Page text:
Better monitoring needed for birth defects
According to new data released by researchers at Queen Mary College, birth defects in the UK are not being adequately monitored.
The researchers claim that annually there are more than 16,000 babies born with birth defects. Statistics from 2010 illustrate that one in 45 babies is born with a defect including Down’s syndrome, spina bifida and heart abnormalities. The Telegraph reports that birth defects occur as a result of genetic problems or ‘environmental insults’. Since the 1960’s when the thalidomide drug was given to pregnant women, which resulted in hundreds of children being born with limb abnormalities, the number of birth defects has been monitored. However, the researchers claim that the latest figures released are based on six regional registers covering only a third of the population of England and Wales.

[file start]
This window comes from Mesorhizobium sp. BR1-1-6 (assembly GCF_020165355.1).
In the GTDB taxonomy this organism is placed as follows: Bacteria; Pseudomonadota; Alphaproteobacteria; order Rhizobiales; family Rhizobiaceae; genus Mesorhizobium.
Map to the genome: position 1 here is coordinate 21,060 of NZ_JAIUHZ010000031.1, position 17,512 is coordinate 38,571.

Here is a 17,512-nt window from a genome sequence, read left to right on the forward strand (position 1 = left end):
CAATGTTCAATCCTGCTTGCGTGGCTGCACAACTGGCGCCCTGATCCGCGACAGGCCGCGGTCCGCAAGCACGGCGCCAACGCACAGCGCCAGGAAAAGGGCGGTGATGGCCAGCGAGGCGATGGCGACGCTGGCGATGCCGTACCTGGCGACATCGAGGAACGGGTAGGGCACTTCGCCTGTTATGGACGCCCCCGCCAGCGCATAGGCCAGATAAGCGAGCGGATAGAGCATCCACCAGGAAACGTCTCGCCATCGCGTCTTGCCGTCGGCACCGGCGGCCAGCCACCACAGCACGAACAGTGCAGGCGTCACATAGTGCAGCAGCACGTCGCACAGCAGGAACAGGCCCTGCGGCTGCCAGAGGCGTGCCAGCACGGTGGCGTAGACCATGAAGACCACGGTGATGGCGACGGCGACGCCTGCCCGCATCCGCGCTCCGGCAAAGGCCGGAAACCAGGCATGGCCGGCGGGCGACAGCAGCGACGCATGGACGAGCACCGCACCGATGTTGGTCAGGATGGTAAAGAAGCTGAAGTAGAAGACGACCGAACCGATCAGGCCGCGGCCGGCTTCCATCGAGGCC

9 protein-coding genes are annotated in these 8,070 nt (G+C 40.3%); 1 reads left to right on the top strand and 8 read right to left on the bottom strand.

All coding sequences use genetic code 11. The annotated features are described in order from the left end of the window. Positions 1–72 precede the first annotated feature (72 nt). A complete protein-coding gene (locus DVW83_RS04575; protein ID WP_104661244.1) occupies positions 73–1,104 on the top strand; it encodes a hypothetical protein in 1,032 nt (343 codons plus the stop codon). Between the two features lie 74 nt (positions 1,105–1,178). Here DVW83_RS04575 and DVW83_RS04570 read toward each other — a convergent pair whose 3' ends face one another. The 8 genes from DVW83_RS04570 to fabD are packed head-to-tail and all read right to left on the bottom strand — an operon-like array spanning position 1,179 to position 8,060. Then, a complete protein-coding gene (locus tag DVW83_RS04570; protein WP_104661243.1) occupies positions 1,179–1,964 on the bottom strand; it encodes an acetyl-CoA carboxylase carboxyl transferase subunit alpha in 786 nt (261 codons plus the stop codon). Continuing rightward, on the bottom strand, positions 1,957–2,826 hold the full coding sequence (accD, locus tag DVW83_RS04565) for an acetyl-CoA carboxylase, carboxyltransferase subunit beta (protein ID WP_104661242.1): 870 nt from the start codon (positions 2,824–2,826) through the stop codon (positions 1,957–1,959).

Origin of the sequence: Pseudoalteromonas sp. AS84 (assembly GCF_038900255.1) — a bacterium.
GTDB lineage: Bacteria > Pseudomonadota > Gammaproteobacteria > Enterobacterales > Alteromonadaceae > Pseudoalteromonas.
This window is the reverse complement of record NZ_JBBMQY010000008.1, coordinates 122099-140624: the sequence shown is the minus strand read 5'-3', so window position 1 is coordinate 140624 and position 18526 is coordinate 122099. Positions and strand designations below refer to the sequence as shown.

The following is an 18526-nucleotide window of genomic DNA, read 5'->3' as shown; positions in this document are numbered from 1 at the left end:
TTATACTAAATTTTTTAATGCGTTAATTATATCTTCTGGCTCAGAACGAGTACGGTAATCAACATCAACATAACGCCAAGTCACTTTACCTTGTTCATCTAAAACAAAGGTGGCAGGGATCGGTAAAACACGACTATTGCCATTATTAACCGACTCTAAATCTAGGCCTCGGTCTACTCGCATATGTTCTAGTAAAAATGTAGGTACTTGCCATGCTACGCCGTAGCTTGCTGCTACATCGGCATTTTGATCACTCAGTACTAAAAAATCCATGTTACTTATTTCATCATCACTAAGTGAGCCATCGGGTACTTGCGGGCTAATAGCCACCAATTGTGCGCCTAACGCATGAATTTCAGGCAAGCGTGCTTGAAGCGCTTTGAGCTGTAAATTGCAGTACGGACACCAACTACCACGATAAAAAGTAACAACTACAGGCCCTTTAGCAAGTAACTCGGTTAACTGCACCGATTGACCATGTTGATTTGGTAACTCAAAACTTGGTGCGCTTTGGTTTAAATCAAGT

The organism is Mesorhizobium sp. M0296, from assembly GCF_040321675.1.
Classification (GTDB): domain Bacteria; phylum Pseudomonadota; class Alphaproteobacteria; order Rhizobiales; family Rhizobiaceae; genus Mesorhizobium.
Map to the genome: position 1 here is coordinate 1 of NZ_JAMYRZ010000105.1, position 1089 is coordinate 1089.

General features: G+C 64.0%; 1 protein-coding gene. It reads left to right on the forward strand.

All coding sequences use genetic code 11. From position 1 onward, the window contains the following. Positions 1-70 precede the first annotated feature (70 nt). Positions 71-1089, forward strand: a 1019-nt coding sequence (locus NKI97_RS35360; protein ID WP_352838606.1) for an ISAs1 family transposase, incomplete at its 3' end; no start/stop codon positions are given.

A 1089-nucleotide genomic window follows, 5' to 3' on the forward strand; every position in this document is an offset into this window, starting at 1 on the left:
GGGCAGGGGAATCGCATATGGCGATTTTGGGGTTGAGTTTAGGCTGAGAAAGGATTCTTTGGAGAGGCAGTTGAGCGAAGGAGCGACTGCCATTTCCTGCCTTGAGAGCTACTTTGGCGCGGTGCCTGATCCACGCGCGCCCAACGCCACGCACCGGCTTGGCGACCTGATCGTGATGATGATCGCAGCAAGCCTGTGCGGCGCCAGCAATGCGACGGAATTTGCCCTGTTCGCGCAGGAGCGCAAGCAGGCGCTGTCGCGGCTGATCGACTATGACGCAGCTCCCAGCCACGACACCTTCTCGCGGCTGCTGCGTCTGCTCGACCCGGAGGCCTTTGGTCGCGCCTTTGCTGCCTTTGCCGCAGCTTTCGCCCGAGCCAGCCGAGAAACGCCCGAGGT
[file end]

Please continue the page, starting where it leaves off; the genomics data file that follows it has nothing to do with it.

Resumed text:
Heart defects affected five in every 1,000 births, some of which required surgery soon after birth. Spina bifida and similar neural tube defects affected one in 1,000 births. According to the Telegraph, many of these have been prevented by giving pregnant women folic acid.
Professor Joan Morris, leader of the study said:
‘We remain concerned that data for substantial parts of the country are not currently monitored, meaning large regional increases in congenital anomalies could go unnoticed and their causes not investigated’.
Source: The Telegraph, Birth defects ‘not being adequately monitored’, 2nd August 2012
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